In other words, even if someone doesn't come up with a more magnetic search engine over the coming years, the relevance of search queries and paid search may fade in time.

I don't see it happening. That's why my bet would be on Google at $400 over Google breaking below the $200 milestone.

How about you? Do you see Google hitting $200 or $400 next? Let me know in the comment box below.

Read up on Google:

Microsoft is a Motley Fool Inside Value recommendation. Akamai Technologies, salesforce.com, and Google are Motley Fool Rule Breakers selections. Try any of our Foolish newsletters today, free for 30 days.

Longtime Fool contributor Rick Munarriz has never bowled a 300. He once bowled a 224, and that's it. He does not own shares in any of the companies in this story. He is also part of the Rule Breakers newsletter research team, seeking out tomorrow's ultimate growth stocks a day early. The Fool has a disclosure policy.


Read/Post Comments (3) | Recommend This Article (9)

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Help us keep this a respectfully Foolish area! This is a place for our readers to discuss, debate, and learn more about the Foolish investing topic you read about above. Help us keep it clean and safe. If you believe a comment is abusive or otherwise violates our Fool's Rules, please report it via the Report this Comment Report this Comment icon found on every comment.

  • Report this Comment On March 10, 2009, at 3:31 PM, Eerkes wrote:

    im betting on the broad-based search engines losing their relevance. in my infantile internet days, these search engines got me everywhere. as i have grown in my internet capabilities, i now use more specific-type searches for work and school. however, gmail is the best e-mail system ever, and everybody who tries it uses it, and youtube is the favorite site of 97% of the world. so maybe its a wash and google just stays at 300.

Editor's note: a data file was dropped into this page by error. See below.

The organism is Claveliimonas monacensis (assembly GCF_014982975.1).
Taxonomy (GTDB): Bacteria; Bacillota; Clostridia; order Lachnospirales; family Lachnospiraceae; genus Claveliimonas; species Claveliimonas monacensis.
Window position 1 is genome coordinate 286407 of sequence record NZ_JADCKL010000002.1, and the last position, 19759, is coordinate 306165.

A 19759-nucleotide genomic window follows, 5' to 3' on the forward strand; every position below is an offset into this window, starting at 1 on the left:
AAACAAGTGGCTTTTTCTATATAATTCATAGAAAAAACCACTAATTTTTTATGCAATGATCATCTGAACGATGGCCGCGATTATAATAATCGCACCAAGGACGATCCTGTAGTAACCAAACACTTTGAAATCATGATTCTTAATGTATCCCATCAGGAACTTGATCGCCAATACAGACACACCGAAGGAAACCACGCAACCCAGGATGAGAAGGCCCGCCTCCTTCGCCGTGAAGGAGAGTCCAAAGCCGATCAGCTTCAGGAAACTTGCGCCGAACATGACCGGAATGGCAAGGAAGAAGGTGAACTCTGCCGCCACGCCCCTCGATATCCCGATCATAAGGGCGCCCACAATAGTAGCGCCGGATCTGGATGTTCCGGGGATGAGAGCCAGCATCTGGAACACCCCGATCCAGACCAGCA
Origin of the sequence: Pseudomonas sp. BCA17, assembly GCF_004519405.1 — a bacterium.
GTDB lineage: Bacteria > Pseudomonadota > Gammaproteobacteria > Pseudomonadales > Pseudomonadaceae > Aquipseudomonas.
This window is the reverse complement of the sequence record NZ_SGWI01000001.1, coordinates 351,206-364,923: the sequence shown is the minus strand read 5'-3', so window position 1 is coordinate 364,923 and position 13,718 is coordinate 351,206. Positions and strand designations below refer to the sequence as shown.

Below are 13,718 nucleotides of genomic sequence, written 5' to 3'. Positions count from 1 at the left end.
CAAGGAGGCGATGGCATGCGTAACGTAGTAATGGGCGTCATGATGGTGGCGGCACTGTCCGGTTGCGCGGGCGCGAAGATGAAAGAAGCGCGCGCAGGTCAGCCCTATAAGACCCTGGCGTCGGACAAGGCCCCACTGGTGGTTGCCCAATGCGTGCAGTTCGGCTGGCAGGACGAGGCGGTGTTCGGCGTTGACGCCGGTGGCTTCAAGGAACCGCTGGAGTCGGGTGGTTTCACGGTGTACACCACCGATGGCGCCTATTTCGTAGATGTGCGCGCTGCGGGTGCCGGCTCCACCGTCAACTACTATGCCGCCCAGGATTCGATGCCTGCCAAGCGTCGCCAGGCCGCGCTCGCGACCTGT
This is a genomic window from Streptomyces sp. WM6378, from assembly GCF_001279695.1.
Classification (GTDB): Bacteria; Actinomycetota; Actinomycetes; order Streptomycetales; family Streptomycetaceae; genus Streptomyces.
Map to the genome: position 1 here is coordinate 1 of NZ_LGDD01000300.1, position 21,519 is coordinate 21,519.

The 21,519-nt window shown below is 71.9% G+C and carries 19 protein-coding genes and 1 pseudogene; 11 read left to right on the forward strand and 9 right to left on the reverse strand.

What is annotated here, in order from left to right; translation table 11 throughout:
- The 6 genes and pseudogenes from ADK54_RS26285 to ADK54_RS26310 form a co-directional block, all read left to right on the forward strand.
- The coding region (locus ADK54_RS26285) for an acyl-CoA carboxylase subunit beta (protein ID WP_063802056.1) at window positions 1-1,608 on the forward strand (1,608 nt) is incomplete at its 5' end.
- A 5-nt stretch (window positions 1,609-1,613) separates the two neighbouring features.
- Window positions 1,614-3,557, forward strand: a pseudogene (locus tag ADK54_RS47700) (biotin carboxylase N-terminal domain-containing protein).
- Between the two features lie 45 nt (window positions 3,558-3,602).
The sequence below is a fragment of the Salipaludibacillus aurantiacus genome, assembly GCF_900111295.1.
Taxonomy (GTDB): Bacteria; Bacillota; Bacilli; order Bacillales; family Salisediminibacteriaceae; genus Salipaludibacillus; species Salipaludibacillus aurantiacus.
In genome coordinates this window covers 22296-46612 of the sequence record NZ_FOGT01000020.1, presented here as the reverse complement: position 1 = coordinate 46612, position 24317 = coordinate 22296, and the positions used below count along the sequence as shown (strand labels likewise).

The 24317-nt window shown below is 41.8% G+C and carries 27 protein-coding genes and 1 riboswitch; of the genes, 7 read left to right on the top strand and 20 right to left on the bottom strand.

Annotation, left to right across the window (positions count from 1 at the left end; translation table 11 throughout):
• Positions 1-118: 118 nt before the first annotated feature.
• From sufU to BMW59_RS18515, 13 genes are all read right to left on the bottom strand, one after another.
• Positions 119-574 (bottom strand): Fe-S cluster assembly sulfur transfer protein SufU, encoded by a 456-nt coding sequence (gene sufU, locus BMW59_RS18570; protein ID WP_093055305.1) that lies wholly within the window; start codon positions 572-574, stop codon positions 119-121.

• Report this Comment On March 10, 2009, at 6:04 PM, passiveinvestor wrote:

    Google's long term moves will depend on the fundamentals of executing a potentially broad-based strategy:

    1. Can they take advantage of cloud-computing to capture the productivity software market away from MSFT - Google Docs essentially. MAYBE? There is resistance de to questions of security?

    2. Can they take a portion of the ecommerce market from Paypal and Amazon. Google Checkout - empowering small business owners? Could they grab these people from AMZN? POSSIBLY - if they stick to their CORE SIMPLE TO USE philosophy.

    3. Can they augment search to ceate a more relational result set? Search is not sufficient. Intelligent Search is now required. Some new companies like evri.com, newsvine.com are emerging here - poor product development but the right strategic direction. HIGHLY LIKELY.

    4. Can they bring monetisation to video with a unique advertising offering - YouTube monetisation essential. If they can offer porducers a moneitsation potential equialent to other platforms like TV this will be a very high growth opportunity. DIFFICULT but POSSIBLE long term 5-10 years.

    Since they have the money, the talent and the potential my bet is they could pull off at least two of the four above in the next couple to three years.

  • Report this Comment On March 11, 2009, at 9:46 AM, actuary99 wrote:

    I think a good question would be asking when social networking sites will start losing their relevance. The whole appeal has gone away for me since it has become available to anyone and the privacy standards have lowered. I used to lose a lot in college, but now with a job and a fiance, I use it close to 0.

    Contrast this with my Google use, which has skyrocketed.

    As for social networking sites taking away from Google's searches, bear in mind that many people use the internet mostly at work, and many people cannot use social networking sites at work. Even if they can use these sites, many are likely wary of doing so, as they probably want to at least give the impression they are working.